Often CSR efforts will be born organically throughout lower levels of employees. engage and unify disparate BK-McElhaney-ToPress. companies should focus on the following set of good practices as they craft their own CSR goals. Defining business objectives is not as easy an exercise as it might appear to be at first glance. growth. Determine the top three business objectives of the company and develop CSR goals that will contribute to the achievement of those business objectives. at some stage senior executives have to be brought on board. and it must be linked to the mission. and growth. But even if they are. have to commit to them. I worked with a tech company in Silicon Valley whose top executive quickly answered the top three business objectives question: “Growth. A CEO might say that the most pressing objective is to increase market share or increase sales. Senior leadership and management of the firm. must make an authentic. including the board of directors. vision. they were going to have a difficult time growing. And this core vision needs to openly recognize that CSR is central to creating not only social or environmental value but also to creating business value. and engage with them.indd 19 9/16/08 10:21:41 AM . growing. and talent management. Firms must be unabashedly unapologetic about that.Building Your CSR Business Strategy | 19 Developing an Effective CSR Strategy At a minimum.” Her human resources director looked quite pained in responding that until they were able to rein in the company’s high turnover rate. firm. Often when five business managers from the same firm are asked to describe their business objectives and priorities. capital expenditure. CSR efforts should be treated and managed as core business strategy. For example. and public commitment to CSR efforts. they give five different answers. This clear vision of CSR needs to be embedded within the core values of the firm and reflect those values. and have to engage with them. research and development. and values of the organization. growing. just as are the strategies of marketing. while the human resources leader might say that it is to recruit and attract the best talent. In developing CSR goals the company must determine what its business objectives are.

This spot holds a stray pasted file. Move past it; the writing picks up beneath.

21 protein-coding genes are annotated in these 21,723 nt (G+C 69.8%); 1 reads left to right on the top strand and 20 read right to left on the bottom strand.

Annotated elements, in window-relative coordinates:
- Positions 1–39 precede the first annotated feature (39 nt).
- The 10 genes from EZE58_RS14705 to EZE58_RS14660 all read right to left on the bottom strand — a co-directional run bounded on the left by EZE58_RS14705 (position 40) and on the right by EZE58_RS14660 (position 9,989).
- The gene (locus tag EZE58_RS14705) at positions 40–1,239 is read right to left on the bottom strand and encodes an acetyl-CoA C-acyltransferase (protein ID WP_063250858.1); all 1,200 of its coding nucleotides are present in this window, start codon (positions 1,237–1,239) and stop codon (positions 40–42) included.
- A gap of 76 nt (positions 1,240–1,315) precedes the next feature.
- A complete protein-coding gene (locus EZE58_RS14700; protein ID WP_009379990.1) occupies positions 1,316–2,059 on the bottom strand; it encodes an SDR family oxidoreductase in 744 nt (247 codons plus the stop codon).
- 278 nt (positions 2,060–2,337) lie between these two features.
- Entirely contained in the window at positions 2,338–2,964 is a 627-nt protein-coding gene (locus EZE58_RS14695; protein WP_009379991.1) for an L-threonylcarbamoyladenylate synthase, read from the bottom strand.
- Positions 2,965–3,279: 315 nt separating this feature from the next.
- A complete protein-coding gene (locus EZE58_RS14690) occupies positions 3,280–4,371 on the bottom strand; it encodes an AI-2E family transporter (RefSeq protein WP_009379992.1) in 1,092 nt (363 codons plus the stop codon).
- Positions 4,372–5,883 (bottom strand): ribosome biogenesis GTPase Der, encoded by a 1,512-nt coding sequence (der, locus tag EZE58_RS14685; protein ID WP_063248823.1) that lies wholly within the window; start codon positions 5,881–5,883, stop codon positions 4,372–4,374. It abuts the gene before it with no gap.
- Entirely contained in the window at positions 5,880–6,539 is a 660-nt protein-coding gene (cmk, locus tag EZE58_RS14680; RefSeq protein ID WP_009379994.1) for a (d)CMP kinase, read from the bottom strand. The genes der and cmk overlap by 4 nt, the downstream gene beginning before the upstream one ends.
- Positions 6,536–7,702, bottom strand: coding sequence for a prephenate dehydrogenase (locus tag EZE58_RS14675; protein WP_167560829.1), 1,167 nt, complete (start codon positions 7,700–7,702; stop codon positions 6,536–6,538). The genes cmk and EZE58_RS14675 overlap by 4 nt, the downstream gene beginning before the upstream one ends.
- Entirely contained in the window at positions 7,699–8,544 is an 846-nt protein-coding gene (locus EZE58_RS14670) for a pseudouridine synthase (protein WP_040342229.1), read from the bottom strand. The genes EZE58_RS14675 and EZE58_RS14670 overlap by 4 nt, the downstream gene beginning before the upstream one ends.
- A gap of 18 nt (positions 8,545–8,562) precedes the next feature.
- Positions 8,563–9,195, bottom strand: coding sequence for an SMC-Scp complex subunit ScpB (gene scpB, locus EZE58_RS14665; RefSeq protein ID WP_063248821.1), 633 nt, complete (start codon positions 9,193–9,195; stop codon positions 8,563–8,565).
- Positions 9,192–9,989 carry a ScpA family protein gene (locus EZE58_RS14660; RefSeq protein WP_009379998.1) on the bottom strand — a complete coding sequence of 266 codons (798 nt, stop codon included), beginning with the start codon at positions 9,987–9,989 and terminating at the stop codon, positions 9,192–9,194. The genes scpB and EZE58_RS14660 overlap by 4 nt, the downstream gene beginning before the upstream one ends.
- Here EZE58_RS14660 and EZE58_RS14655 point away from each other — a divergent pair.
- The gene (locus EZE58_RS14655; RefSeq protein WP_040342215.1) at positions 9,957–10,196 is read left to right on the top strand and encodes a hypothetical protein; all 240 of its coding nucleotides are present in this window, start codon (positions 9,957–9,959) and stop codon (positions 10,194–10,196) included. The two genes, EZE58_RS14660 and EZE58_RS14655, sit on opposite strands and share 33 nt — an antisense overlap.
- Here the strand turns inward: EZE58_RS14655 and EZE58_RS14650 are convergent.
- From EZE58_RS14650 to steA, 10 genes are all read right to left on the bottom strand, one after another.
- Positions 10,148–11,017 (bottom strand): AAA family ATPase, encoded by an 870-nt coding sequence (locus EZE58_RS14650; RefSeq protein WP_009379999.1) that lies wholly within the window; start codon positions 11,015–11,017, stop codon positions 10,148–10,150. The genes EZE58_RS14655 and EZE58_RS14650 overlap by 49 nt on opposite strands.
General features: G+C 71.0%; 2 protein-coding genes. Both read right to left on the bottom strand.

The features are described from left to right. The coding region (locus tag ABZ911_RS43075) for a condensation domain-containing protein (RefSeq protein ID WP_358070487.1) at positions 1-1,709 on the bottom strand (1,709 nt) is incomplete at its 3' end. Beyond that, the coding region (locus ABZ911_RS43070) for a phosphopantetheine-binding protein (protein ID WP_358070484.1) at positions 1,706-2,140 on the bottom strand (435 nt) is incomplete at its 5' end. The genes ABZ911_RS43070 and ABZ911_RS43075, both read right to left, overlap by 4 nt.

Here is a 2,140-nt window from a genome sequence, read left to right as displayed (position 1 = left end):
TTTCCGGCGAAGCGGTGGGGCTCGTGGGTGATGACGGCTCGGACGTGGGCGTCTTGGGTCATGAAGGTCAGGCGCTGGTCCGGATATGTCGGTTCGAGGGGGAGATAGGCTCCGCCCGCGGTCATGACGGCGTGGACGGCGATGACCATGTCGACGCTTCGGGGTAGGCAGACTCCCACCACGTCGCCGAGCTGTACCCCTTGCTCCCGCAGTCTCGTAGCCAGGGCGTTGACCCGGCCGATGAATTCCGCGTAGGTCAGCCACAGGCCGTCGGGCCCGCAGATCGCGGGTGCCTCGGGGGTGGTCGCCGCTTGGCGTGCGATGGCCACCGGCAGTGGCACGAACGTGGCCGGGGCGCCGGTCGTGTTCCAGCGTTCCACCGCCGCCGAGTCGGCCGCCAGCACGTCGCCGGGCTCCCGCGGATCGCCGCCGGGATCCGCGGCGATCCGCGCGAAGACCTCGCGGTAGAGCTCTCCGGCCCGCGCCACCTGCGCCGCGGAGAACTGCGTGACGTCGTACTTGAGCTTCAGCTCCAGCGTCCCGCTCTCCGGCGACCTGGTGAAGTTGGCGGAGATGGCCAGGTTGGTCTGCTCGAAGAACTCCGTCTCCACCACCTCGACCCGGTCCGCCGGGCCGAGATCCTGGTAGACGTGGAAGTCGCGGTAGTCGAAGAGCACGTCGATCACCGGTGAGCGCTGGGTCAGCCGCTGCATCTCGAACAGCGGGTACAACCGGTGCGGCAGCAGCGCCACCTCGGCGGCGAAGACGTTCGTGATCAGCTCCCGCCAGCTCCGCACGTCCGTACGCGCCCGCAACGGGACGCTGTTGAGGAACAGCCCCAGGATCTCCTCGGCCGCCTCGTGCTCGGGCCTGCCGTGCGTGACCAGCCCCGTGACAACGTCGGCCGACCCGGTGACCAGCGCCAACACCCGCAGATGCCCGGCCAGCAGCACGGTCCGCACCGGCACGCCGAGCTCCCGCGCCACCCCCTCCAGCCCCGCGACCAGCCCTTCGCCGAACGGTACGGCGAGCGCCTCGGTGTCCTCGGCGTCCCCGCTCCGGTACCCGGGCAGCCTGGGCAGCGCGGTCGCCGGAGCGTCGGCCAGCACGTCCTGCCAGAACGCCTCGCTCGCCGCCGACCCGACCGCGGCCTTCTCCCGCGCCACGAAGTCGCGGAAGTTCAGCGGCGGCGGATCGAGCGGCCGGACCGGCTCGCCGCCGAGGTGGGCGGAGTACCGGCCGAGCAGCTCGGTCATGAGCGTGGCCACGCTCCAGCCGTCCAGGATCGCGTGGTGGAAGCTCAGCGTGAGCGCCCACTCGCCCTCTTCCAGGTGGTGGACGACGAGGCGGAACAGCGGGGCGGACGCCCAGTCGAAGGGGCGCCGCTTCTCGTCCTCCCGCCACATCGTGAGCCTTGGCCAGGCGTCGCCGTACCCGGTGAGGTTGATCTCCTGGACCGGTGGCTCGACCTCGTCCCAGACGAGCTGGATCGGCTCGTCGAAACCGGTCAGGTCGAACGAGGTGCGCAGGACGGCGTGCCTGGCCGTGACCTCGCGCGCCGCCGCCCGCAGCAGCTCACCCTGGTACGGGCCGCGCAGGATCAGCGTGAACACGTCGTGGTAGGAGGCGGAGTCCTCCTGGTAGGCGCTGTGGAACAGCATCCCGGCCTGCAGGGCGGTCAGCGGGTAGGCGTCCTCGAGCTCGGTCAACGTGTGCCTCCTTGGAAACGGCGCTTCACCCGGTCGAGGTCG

transportation engineering. so perhaps support for alternatively fueled vehicles and addressing the global and environmental challenges around gasoline dependency are more fitting to the firm’s core competencies and business objectives of selling more cars. The classic case is Ford Motor Company Fund’s support for breast cancer research—to the tune of $95 million over fourteen years to Susan G. Firms should. CSR initiatives can originate in all parts of an organization and if mapped are often not linked to what the firm actually knows. The conversation needs to happen at a deeper level so that the CSR goals can serve these general objectives. which market segments? After business objectives are determined. which will lead to new products and revenue streams. or improve employee satisfaction. but the results of its initiatives in these areas may lead to the development of innovative new automotive technologies. align CSR goals with the firm’s core competencies. CSR can come from the passion of a CEO (or historically from his wife) or a motivated employee. This practice requires focus and discipline. seek causes and social or environmental strategies for which they own part of the solution. Is the objective to grow in new markets? If so. and it is only one of many programs that Ford supports in its CSR effort. If CSR efforts are not built into the performance appraisal system for a company’s employees. Komen for the Cure. Automotive companies know cars. then the chances are good that they will not be fully embraced and executed BK-McElhaney-ToPress.20 | CORPORATE SOCIAL RESPONSIBILITY employee silos and business units. or is expert in. nonintegrated fashion. Typically CSR is executed in an ad hoc. for example. does. Not only may Ford be in a better market position if it focuses on more strategically aligned causes. however. Fully integrate CSR efforts into the governance of the company and into existing management systems. and design.indd 20 9/16/08 10:21:41 AM . But it is an important part of Ford’s CSR effort. which ones? Is it to penetrate new customer segments or grab market share from competitors? If so. There is no argument that this is an eminently worthy cause that meets a significant need. It can come simply from the causes and issues whose representative organizations (often nonprofits) ask the firm for support. and there is no strategic link between the company’s support for breast cancer research and the building of cars and trucks.